The smartphone penetration rate in South Korea is extremely high. Of the overall population of about 50 million, 78 percent of residents use smartphones; furthermore, in the 18 to 24-year-old age bracket, a whopping 97 percent of people use smartphones. Not even considering the rest of the world's population which is increasingly adopting smartphone usage of its own, the numbers emanating from South Korea show that a sizable amount of its population is pushing forward mobile technologies that shape their lives in the workplace and at home.
According to analysis of the issue at FINCHANNEL.com, the development of smartphone usage is reason enough for Busan Bank, a regional South Korean bank, to consider using an established mobile development platform on which to develop the mobile apps that can empower both its employees and its customers by enhancing the services provided to them. It has reportedly chosen the IBM (News - Alert) MobileFirst platform to achieve that goal, and now it has new apps that can streamline various processes of interaction in which its customers engage. Oh Nam Hwan, chief information officer at Busan Bank, said that it is important for the bank to use mobile to develop relationships with its customers.
"To stay competitive, it is critical we offer compelling mobile solutions to both our customers and our employees, while meeting strict security standards," Hwan said. "With IBM, our investments in mobile are helping to create a more rewarding professional work environment for our employees that not only increases job satisfaction, but also creates new touch points with customers for more valuable, interactive relationships."
The new apps developed with IBM MobileFirst specifically target interactions that can happen either inside a branch or from remote locations. The apps can securely integrate with back-end systems and databases, so employees and customers will have access to customer information no matter where they are located. Although the report did not provide specific details about the exact nature or types of financial transactions, it did mention that the apps would be able to help employees work with customers to achieve their individual financial goals.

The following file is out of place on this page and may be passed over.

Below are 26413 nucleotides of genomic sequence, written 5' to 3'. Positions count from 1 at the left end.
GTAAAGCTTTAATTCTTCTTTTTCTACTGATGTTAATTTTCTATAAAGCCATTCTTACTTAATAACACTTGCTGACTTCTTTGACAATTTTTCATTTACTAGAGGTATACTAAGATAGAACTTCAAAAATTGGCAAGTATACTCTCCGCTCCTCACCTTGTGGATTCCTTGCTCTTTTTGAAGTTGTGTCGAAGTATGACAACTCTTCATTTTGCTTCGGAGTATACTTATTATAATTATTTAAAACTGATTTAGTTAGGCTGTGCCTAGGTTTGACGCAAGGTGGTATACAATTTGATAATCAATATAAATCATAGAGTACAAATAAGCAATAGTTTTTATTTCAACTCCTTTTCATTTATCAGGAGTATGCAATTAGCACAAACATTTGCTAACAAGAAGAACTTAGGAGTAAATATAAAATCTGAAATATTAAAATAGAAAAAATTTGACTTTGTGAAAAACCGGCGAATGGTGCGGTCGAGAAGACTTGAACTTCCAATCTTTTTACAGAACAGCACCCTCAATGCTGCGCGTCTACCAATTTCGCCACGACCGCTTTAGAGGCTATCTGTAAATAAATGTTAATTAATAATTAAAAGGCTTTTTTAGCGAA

The fact that the apps are geared toward the connection of employees and customers suggests that customers will have access to their banks through audio, video, text, or other forms of instant connection. Customers on their mobile phones will have the capability to engage in such exchanges, and employees on their own smart devices or bank computers should be able to interact with those mobile applications through Internet-driven or cloud-driven portals. The IBM MobileFirst website mentions that development of applications through the IBM product supports cloud usage, and it mentions that, once built, companies using the MobileFirst platform can continue to enhance customer experiences by taking advantage of analytics.
Glenn Finch, global leader of technology and data practice at IBM Global Business Services, commented that MobileFirst can take advantage of big data and that the platform should allow Busan Bank to improve employee productivity and customer engagement.
"Our mission is to transform the way people work with a designed-for-mobile app approach infused with big data and analytics to drive a new generation of empowered employees," Finch said. "With the IBM MobileFirst portfolio, Busan Bank is creating a secure, flexible mobile platform to help employees be more productive and responsive, while laying the groundwork for long-term customer loyalty."
Edited by Alisen Downey